Some states could, in fact, witness a steeper decline depending on the extent of additional borrowings availed of during this time, ICRA said in a statement.
“With Covid-19 and the related slowdown in the economic activities, states are staring at a significant decline in their revenues, which in turn could push them to cut down on discretionary expenditure, including deferment of capital outlay,” the agency said in a report.
State governments contribute 37-40% of the total infrastructure investment in the country, and of the Rs. 111 trillion worth infrastructure investments planned under the National Infrastructure Pipeline (NIP), about 40% is from the state governments.
The National Infrastructure Pipeline envisages the state’s budgetary outlay on capital investments to be around 1.7% of GDP and states are expected to fund 24-26% of the total expenditure under NIP.
Lower capital outlay by states could adversely impact the progress of ongoing projects dependent on the state’s budgetary allocation, as well as investment in new projects in the near term, ICRA said.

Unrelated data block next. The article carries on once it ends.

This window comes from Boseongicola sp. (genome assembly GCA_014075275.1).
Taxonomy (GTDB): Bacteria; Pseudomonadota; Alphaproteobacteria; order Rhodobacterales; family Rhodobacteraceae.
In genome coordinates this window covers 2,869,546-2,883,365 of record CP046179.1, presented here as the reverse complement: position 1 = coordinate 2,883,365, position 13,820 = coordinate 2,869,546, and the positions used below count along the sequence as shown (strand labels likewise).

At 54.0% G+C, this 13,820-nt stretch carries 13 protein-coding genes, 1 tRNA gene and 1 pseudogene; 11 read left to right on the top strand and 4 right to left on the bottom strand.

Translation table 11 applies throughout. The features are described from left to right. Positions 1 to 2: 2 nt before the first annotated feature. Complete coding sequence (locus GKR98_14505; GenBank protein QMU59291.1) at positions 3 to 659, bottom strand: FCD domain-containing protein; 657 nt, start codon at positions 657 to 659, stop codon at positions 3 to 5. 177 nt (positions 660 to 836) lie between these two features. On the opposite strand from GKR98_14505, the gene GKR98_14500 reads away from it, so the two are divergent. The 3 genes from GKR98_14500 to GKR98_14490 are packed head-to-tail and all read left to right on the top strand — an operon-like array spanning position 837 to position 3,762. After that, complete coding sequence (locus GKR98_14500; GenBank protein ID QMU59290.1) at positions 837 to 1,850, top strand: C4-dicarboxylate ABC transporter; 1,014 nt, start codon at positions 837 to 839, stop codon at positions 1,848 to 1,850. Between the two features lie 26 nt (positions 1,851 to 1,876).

“The cut down of the capex will have an adverse impact on construction companies, which depend on state government projects,” Shubham Jain, senior vice-president at ICRA, was quoted as saying in the statement.
While on the one hand the new project investments could decline in FY21, the bill realisation for ongoing projects could also get elongated, thereby impacting the execution of these projects, he said.
While in general states’ capex could come under pressure, some states that have stronger finances will be in a better position, ICRA said.
Further, infra projects undertaken by state corporations or SPVs (special purpose vehicles), where there is limited pending equity requirement and financial closure has been achieved, or state projects funded by multilateral agencies will not have much of an impact following this.